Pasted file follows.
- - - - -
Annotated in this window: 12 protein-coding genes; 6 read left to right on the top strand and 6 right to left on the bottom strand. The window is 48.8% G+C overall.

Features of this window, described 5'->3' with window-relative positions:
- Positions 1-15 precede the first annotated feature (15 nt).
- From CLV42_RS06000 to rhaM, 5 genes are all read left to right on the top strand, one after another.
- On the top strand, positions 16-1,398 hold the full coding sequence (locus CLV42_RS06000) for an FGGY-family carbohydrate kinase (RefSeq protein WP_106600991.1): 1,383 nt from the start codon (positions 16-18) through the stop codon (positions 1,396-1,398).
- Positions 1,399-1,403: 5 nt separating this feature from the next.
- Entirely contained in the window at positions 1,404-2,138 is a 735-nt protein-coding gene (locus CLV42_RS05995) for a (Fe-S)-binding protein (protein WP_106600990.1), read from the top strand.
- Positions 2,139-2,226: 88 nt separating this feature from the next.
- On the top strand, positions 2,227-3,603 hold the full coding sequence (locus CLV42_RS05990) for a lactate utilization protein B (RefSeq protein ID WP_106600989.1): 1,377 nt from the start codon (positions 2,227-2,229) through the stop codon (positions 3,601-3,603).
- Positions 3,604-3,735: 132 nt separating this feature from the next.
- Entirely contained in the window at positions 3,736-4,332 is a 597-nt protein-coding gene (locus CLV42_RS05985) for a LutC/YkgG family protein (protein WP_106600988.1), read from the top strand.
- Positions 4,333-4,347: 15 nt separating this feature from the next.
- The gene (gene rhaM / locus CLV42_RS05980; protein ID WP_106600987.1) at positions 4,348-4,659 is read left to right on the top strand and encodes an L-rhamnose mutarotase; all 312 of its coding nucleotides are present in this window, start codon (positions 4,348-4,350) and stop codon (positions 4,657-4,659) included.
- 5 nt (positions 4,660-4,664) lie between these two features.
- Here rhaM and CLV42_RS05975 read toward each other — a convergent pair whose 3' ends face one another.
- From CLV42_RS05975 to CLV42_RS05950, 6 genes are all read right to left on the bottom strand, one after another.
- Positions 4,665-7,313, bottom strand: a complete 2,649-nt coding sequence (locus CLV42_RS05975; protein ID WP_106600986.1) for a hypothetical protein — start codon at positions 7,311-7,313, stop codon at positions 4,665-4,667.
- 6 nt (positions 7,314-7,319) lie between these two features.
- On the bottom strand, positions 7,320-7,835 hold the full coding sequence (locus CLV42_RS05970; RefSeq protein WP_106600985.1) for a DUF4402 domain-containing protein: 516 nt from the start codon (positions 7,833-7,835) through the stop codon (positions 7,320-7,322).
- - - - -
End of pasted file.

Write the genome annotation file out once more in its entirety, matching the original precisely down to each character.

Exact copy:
Annotated in this window: 12 protein-coding genes; 6 read left to right on the top strand and 6 right to left on the bottom strand. The window is 48.8% G+C overall.

Features of this window, described 5'->3' with window-relative positions:
- Positions 1-15 precede the first annotated feature (15 nt).
- From CLV42_RS06000 to rhaM, 5 genes are all read left to right on the top strand, one after another.
- On the top strand, positions 16-1,398 hold the full coding sequence (locus CLV42_RS06000) for an FGGY-family carbohydrate kinase (RefSeq protein WP_106600991.1): 1,383 nt from the start codon (positions 16-18) through the stop codon (positions 1,396-1,398).
- Positions 1,399-1,403: 5 nt separating this feature from the next.
- Entirely contained in the window at positions 1,404-2,138 is a 735-nt protein-coding gene (locus CLV42_RS05995) for a (Fe-S)-binding protein (protein WP_106600990.1), read from the top strand.
- Positions 2,139-2,226: 88 nt separating this feature from the next.
- On the top strand, positions 2,227-3,603 hold the full coding sequence (locus CLV42_RS05990) for a lactate utilization protein B (RefSeq protein ID WP_106600989.1): 1,377 nt from the start codon (positions 2,227-2,229) through the stop codon (positions 3,601-3,603).
- Positions 3,604-3,735: 132 nt separating this feature from the next.
- Entirely contained in the window at positions 3,736-4,332 is a 597-nt protein-coding gene (locus CLV42_RS05985) for a LutC/YkgG family protein (protein WP_106600988.1), read from the top strand.
- Positions 4,333-4,347: 15 nt separating this feature from the next.
- The gene (gene rhaM / locus CLV42_RS05980; protein ID WP_106600987.1) at positions 4,348-4,659 is read left to right on the top strand and encodes an L-rhamnose mutarotase; all 312 of its coding nucleotides are present in this window, start codon (positions 4,348-4,350) and stop codon (positions 4,657-4,659) included.
- 5 nt (positions 4,660-4,664) lie between these two features.
- Here rhaM and CLV42_RS05975 read toward each other — a convergent pair whose 3' ends face one another.
- From CLV42_RS05975 to CLV42_RS05950, 6 genes are all read right to left on the bottom strand, one after another.
- Positions 4,665-7,313, bottom strand: a complete 2,649-nt coding sequence (locus CLV42_RS05975; protein ID WP_106600986.1) for a hypothetical protein — start codon at positions 7,311-7,313, stop codon at positions 4,665-4,667.
- 6 nt (positions 7,314-7,319) lie between these two features.
- On the bottom strand, positions 7,320-7,835 hold the full coding sequence (locus CLV42_RS05970; RefSeq protein WP_106600985.1) for a DUF4402 domain-containing protein: 516 nt from the start codon (positions 7,833-7,835) through the stop codon (positions 7,320-7,322).